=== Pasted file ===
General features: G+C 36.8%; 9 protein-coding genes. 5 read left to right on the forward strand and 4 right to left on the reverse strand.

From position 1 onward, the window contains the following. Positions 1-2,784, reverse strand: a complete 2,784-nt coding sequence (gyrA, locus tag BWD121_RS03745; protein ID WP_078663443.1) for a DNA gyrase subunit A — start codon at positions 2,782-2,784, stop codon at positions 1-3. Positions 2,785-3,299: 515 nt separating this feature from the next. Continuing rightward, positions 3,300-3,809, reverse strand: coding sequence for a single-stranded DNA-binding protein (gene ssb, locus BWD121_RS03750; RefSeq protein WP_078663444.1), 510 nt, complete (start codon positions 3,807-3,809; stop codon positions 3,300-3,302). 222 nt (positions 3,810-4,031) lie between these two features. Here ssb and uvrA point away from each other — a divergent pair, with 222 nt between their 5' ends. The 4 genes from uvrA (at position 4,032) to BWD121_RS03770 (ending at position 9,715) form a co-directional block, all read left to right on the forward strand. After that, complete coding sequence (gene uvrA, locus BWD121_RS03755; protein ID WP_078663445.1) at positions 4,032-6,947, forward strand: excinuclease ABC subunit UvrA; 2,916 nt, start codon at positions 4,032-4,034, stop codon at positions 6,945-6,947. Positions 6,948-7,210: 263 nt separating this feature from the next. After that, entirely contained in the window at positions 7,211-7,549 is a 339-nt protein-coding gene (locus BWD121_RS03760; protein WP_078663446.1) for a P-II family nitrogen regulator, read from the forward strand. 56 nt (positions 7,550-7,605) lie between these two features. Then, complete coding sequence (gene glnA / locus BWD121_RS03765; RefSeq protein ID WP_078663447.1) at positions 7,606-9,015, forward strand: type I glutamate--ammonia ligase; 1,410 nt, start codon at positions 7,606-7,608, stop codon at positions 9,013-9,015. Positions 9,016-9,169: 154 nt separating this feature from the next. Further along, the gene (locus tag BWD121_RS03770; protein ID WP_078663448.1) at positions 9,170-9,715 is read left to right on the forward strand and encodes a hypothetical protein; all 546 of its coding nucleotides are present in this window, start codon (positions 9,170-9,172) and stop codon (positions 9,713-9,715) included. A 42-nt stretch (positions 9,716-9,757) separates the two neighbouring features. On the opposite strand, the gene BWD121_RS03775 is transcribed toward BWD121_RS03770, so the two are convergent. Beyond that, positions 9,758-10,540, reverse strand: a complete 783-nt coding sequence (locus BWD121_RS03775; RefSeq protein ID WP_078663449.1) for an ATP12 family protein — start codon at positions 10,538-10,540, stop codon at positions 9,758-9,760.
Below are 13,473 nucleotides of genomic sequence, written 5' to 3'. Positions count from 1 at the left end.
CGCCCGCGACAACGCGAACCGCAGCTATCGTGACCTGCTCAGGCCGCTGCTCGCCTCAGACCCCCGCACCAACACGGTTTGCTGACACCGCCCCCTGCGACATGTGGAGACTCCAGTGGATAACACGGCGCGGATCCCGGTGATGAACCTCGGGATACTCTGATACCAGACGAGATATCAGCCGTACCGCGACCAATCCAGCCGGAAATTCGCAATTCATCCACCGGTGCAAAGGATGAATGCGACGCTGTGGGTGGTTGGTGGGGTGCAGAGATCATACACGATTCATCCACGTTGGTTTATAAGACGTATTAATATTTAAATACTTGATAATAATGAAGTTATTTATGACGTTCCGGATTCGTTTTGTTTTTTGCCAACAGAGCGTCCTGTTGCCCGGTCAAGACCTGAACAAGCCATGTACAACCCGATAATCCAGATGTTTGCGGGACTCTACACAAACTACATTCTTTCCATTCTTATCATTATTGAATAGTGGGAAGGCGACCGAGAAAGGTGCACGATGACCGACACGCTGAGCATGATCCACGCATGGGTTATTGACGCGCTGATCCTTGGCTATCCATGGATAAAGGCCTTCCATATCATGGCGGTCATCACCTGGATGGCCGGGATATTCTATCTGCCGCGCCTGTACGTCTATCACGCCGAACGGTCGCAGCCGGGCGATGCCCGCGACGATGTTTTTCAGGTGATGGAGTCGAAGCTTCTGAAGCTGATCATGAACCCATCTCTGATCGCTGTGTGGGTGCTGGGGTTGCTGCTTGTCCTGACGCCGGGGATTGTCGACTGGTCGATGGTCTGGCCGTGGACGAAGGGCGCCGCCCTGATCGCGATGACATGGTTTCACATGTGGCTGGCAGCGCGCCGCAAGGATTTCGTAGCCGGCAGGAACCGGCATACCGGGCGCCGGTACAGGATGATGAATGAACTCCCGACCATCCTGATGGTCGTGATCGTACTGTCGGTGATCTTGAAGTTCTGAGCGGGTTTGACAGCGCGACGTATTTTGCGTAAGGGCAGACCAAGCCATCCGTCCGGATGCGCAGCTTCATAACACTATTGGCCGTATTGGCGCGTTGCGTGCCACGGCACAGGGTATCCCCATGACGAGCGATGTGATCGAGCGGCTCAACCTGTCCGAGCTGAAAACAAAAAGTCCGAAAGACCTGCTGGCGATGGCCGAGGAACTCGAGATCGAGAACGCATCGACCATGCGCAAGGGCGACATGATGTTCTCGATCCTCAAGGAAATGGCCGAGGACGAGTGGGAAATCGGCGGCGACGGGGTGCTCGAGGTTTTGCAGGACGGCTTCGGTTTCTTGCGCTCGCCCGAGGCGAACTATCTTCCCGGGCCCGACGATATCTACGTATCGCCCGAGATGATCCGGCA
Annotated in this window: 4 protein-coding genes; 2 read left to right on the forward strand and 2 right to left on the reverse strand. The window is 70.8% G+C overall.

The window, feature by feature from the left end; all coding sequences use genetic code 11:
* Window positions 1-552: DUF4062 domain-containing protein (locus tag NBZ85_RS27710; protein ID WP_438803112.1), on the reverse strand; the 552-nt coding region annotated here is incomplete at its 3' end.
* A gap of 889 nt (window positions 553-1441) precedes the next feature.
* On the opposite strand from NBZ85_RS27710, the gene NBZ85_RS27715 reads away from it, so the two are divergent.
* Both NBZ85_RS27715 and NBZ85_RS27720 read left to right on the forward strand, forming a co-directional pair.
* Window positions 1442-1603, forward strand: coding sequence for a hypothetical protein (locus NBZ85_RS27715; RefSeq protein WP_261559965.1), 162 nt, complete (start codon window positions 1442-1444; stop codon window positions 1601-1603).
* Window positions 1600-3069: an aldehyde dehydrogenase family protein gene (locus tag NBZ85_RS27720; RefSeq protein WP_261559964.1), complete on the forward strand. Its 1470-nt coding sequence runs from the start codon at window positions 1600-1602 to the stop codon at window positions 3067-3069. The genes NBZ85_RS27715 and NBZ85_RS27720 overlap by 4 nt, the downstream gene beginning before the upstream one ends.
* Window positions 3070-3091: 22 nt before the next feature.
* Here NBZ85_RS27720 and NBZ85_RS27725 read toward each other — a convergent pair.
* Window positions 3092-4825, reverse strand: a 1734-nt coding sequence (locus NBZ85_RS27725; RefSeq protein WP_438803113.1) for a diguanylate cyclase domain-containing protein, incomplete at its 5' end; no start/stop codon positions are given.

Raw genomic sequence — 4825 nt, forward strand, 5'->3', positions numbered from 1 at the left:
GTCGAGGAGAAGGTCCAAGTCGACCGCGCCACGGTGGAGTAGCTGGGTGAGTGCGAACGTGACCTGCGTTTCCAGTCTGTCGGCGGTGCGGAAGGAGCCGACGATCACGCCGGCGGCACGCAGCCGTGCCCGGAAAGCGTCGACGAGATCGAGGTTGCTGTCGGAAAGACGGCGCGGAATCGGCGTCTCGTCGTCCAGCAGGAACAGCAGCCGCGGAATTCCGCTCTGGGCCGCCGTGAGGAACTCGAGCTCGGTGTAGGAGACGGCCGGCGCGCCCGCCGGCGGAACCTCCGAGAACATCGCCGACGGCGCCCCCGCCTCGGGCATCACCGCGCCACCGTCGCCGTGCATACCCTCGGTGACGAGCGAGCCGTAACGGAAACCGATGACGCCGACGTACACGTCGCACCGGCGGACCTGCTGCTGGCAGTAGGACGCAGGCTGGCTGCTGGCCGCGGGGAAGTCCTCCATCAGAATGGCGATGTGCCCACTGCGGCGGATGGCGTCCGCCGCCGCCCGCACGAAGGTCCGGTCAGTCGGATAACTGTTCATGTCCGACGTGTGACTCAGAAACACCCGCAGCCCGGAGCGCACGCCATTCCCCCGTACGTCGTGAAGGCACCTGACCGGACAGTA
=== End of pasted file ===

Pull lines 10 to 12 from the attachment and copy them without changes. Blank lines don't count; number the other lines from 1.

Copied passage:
* Both NBZ85_RS27715 and NBZ85_RS27720 read left to right on the forward strand, forming a co-directional pair.
* Window positions 1442-1603, forward strand: coding sequence for a hypothetical protein (locus NBZ85_RS27715; RefSeq protein WP_261559965.1), 162 nt, complete (start codon window positions 1442-1444; stop codon window positions 1601-1603).
* Window positions 1600-3069: an aldehyde dehydrogenase family protein gene (locus tag NBZ85_RS27720; RefSeq protein WP_261559964.1), complete on the forward strand. Its 1470-nt coding sequence runs from the start codon at window positions 1600-1602 to the stop codon at window positions 3067-3069. The genes NBZ85_RS27715 and NBZ85_RS27720 overlap by 4 nt, the downstream gene beginning before the upstream one ends.